Truth be told, I’m not the biggest Jim Morrison/The Doors fan on the planet. It’s nothing personal. There is no great motivation behind not having a particularly strong opinion about their music. I don’t hate them. I’ve just never managed to find a connection to their iconic body of rock and roll work.
With all this in mind, I’m a strange candidate to read and make sense of Gerry Kirstein’s Some Are Born to Endless Night. However, one of the things I’ve learned about myself is how I get into bands or artists. There are times when people can be so profoundly obnoxious, and misguided in their fervor, that I unfairly associate those personality traits with the band or artist in question, and I avoid the music like the plague. Other times, the right perspective and tone can grab my attention, and bring me to at least a greater understanding. This understanding extends to not only the artist or band in question, but towards the growing, ever-evolving idea that music is an endless universe of possibility. Thankfully, Some Are Born to Endless Night is in the second category.
I’m willing to bet you know of The Doors. At the very least, I’m willing to imagine you know some of their songs. Their music has combined with Morrison’s antics and philosophy to create something that is hard to examine as simply music. It’s part of the cultural breathing pattern, and that’s not just something that holds true with the baby boomers who were actually alive to see Morrison on television or in concert. Morrison’s band and his message endure with each generation.
Gerry Kirstein has most definitely been a fan for a very long time. Lengthy portions of his book are devoted to his journey as an appreciative listener of The Doors’ music and of Morrison’s lyrics. This is one of the ways in which the book stands to appeal to those who are either indifferent about The Doors, or perhaps even those who dislike The Doors. Kirstein makes an impassioned case, without actually making you feel as though the music is being shoved down your throat. It’s impossible to get through this book without wanting to listen to a couple of Doors albums.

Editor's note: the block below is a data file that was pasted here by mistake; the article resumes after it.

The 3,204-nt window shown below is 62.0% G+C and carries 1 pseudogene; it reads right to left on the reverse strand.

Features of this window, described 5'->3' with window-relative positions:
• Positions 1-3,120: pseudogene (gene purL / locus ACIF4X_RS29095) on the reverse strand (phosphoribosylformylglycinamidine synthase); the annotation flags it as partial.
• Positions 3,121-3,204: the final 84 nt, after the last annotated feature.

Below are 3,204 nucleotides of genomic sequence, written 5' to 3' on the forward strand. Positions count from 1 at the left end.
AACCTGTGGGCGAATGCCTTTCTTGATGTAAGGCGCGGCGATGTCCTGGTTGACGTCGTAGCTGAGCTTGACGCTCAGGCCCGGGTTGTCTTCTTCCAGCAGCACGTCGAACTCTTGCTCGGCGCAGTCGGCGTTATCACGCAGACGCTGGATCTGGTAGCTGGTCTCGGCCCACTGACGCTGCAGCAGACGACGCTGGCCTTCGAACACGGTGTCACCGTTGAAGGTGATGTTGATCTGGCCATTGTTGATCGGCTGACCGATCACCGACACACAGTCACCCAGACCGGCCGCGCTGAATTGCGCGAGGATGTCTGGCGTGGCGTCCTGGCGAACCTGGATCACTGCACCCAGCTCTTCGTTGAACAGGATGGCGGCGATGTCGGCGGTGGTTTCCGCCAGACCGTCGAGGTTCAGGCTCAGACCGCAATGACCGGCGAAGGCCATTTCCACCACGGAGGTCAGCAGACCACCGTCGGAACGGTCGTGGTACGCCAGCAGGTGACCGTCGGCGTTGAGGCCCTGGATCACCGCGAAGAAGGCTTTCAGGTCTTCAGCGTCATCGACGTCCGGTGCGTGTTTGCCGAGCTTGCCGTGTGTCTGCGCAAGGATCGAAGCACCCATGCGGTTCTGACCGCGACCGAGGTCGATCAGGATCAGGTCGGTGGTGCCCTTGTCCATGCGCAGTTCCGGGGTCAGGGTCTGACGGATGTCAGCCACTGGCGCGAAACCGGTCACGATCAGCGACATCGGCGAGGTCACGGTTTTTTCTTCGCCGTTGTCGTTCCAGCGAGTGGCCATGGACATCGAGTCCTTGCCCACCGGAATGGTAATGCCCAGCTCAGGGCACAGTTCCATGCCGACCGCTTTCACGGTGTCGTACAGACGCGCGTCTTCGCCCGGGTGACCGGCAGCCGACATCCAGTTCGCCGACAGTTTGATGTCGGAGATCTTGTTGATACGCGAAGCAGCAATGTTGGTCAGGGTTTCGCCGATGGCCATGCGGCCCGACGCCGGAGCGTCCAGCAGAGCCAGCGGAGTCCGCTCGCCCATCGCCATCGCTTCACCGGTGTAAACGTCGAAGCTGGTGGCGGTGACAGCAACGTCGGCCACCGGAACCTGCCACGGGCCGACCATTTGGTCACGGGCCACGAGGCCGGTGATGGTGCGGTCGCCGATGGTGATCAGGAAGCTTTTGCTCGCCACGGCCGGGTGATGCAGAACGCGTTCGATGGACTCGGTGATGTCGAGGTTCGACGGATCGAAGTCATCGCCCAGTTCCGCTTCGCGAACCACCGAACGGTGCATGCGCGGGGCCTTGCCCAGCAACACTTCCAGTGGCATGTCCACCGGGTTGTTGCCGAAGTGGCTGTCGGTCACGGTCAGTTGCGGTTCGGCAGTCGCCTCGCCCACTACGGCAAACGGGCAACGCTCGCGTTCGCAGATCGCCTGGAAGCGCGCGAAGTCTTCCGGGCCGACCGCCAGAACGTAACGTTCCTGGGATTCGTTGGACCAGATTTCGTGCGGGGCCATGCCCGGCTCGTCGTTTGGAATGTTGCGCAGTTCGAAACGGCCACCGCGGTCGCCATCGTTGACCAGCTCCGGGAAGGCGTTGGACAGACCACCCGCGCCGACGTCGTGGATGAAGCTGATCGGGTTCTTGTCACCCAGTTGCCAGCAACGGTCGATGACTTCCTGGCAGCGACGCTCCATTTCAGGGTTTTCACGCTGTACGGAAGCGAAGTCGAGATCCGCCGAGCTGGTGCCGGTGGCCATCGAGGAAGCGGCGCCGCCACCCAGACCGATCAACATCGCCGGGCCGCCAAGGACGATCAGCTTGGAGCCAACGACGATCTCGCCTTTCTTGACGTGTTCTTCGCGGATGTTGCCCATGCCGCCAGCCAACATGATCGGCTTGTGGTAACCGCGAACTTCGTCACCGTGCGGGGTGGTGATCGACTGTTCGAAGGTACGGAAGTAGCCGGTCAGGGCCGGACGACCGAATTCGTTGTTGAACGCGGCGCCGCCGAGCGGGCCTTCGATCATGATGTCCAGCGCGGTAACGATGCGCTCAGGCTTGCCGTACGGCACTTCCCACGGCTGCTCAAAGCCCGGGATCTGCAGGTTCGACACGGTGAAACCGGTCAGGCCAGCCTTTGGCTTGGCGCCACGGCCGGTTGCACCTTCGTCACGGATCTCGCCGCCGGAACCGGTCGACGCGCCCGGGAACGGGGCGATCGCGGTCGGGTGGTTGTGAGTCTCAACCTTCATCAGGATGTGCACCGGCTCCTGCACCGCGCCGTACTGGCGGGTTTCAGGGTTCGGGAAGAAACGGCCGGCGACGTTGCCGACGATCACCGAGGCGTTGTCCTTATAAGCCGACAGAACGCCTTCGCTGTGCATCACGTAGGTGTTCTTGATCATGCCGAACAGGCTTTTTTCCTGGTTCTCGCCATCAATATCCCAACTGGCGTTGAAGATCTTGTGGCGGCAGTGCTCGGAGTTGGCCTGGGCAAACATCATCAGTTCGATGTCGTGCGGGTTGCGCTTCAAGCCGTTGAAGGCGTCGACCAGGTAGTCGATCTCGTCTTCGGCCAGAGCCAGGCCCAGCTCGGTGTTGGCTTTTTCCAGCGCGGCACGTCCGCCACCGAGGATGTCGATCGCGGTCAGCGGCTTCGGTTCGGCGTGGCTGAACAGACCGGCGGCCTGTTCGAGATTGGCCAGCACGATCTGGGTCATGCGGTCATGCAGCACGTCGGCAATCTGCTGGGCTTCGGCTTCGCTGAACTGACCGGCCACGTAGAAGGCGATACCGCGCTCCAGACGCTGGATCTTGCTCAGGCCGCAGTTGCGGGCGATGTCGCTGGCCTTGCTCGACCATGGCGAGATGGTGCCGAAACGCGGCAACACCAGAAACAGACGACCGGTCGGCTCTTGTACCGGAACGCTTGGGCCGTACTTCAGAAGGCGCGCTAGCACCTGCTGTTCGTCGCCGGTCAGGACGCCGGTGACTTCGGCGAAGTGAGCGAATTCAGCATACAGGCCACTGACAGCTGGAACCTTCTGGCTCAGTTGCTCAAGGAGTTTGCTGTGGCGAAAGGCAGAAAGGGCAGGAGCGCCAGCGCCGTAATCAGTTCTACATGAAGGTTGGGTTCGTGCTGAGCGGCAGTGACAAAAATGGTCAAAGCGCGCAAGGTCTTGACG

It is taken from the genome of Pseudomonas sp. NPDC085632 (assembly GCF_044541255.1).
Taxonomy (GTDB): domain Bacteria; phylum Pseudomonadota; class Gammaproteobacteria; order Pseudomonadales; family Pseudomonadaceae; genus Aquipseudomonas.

In fact, the word “journey” is important in Some Are Born to Endless Night. While Kirstein draws from other music and personal experiences, in order to create what fans will certainly call a definitive look at the societal and philosophical impact of Morrison and company, the book endeavors to take the music beyond the critical eye. Without question, The Doors played a significant role in Kirstein’s life, and it is a fascinating life that is described throughout the book. In relating his theories about the music and lyrics to so much of his own life on such a profoundly personal life, Kirstein creates his singular, powerful review of The Doors and of Jim Morrison.
It is still essential to understand that if you absolutely hate this band, you’re going to struggle to care about everything Kirstein commits to this book. I would strongly suggest sticking with it. I did, and I’m glad I did. Some Are Born to Endless Night details a fascinating spiritual journey. It also moves across the bizarre world of The Doors lyrics in a way that will make you grateful that people can reach into their musical education like this, and create something that anyone can relate to.
Some Are Born to Endless Night goes down several paths, in order to create the one. Each of those paths are fascinating unto themselves. Taken as a whole, Gerry Kirstein proves that music is a fluid concept that does not necessarily live and die in its actual time.